Teaching is not a job, but a calling. Teaching encompasses service, vocation, and life mission. And Rosalie Macaspac, an SM Scholar Alumna, has taken to her heart her calling as she chose to pursue a career in Special Education (SPED).
Choosing to teach, especially pursuing SPED, is a path not enough teachers traverse. Out of over 800,000 public school teachers, only about 4,000 are in SPED. And Rosalie is one of the few who took the path. For 21 years now, the SM scholar alumna has dedicated her life to teaching SPED students. She wanted to empower and give special children a voice by advocating the welfare of deaf learners.
Rosalie pursued graduate studies in Special Education at the Philippine National University. And Filipino Sign Language and De La Salle-College of Saint Benilde.
She currently teaches at the Philippine School for the Deaf in Pasay, the only government-owned institution for the deaf in the country. She spearheaded the numeracy skills training program for deaf learners.
Admirable Grit to Greatness
Her journey to becoming an educator was not easy. Her parents separated when she was three years old, and her mother became the breadwinner.
“In the early years of my life as a three-year-old, awareness of how hard life is, became a part of my growing up. I grew up with a mindset that whatever happens, I will not abandon my studies. Sensing my determination, my mother earned a living by washing and ironing the clothes of our neighbors. I came to realize my mom had to wash and press thousands and thousands of clothes so I could finish my studies. But I did not pity myself. Instead, I kept a strong determination to battle on. And promised my mother that she will not grow old and die as a laundry woman,” she said.
She finished primary school with good grades and was a consistent honor student in high school. This was despite having one centavo allowance and rice and coffee as meals. With good standing, she had her mind set on her next goal: going to college.
“Giving up or surrendering wasn’t in my vocabulary. The strong heart of my mother was passed on to me. She was my inspiration to strive to get us out of the predicament we were in,” she stressed.
“When I was in fourth-year high school, I was deep in thought of what to do to support my college education. Then, God in all His goodness stepped in again. The Guidance Office in our school announced that the SM Foundation was offering scholarships for qualified students. I knew at that very moment that He was with me. All I had to do is to apply for the scholarship,” she recalled.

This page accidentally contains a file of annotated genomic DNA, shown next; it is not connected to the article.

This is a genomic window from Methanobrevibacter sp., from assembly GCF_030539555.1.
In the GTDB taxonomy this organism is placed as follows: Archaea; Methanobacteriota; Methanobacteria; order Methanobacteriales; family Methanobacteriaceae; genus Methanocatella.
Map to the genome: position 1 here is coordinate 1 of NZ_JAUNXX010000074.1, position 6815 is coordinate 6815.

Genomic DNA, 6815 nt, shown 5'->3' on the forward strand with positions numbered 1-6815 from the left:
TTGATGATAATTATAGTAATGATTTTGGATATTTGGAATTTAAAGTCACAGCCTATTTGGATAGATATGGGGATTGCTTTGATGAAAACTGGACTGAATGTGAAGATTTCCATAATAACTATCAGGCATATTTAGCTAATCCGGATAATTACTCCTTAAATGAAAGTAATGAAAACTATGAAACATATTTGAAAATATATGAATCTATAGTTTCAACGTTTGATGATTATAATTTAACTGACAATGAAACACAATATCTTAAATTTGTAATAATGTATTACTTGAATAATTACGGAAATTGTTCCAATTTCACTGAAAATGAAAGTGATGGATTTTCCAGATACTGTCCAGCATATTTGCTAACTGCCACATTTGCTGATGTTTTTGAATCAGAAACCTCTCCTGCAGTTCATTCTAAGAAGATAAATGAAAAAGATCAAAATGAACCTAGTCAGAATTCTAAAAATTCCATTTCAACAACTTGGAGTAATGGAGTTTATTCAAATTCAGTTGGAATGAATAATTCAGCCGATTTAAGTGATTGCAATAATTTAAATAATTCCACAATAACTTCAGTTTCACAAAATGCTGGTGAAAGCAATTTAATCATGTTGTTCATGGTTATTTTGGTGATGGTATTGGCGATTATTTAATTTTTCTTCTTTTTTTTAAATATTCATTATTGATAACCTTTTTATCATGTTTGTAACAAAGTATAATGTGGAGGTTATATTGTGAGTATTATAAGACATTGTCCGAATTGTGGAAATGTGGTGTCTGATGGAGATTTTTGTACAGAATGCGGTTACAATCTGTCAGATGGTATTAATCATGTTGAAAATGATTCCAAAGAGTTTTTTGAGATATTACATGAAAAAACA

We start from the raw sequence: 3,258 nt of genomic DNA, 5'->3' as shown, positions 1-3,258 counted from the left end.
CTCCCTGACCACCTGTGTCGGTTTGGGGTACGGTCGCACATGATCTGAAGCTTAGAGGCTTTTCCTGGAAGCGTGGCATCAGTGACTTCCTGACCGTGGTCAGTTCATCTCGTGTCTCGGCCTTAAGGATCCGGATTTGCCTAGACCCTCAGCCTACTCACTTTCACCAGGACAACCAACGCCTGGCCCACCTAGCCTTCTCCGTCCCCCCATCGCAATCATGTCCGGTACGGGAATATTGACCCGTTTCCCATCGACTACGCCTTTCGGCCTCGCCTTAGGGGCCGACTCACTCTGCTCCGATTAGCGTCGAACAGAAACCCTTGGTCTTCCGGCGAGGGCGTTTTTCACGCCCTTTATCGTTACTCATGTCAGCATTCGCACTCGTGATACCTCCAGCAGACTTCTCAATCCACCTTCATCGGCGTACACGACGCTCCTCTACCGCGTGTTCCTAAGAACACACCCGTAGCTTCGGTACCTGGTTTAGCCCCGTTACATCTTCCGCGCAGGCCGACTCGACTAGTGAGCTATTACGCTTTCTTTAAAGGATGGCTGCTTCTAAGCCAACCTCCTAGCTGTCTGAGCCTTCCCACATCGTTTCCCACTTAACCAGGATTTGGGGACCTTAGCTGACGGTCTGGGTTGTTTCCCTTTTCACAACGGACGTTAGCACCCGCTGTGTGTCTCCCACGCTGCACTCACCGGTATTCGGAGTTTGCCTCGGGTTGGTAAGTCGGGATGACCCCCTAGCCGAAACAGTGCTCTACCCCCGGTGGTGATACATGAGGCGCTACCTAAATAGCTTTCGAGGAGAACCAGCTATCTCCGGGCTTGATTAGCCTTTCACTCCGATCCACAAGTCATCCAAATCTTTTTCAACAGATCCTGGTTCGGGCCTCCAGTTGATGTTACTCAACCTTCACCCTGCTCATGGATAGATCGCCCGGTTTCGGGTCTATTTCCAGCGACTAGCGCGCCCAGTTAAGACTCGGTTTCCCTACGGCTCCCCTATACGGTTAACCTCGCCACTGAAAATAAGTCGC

Rosalie vividly remembers sending her SM College Scholarship program application to the Customer Service of the SM in Quiapo. She learned on May 9, 1995 that she would be interviewed for the scholarship.
She was interviewed in room 214 of the MSE Bldg. The three-digit number 214 has since become unforgettable for her.
By June 1995, Macaspac was among the SM scholars who had started their college education under the scholarship program.
According to Rosalie, the scholarship helped her become a well-rounded individual. It was the key to the realization of her dreams and paved the way to success.
The activities provided by SM Foundation that were very memorable to her were: scholars’ assembly, orientation, leadership training, sports fest, and an annual retreat.
“Looking back, the retreats, monthly meetings, and being able to work in SM as an employee, followed up by our project director boosted my self-esteem. And opened my world to service,” the alumna said.
SM Scholarship Alumna
Prior to teaching, Rosalie first worked as a Merchandise and Planning Control-Clerk at the SM Head Office. She was hired immediately after college.
Working in DepEd has always been her dream, and she is proud of where she is today.
“Since day one of my college days, I aimed to be a public school teacher. I am happy with my work now as a High School Teacher for Deaf learners. I am so privileged that I am in this community and my heart is entwined with my students.”
“I am not ashamed to tell my colleagues that I had a humble beginning. I thank SM Foundation for putting me where I am now. I owe these blessings to SM, Henry “Tatang” Sy, SM Foundation, Ma’am Nilda Bernaldez, and my fellow SM-Scholars. And most especially, my mother. They were instruments to why I chose to give back and dedicate my life to being an effective SPED teacher.”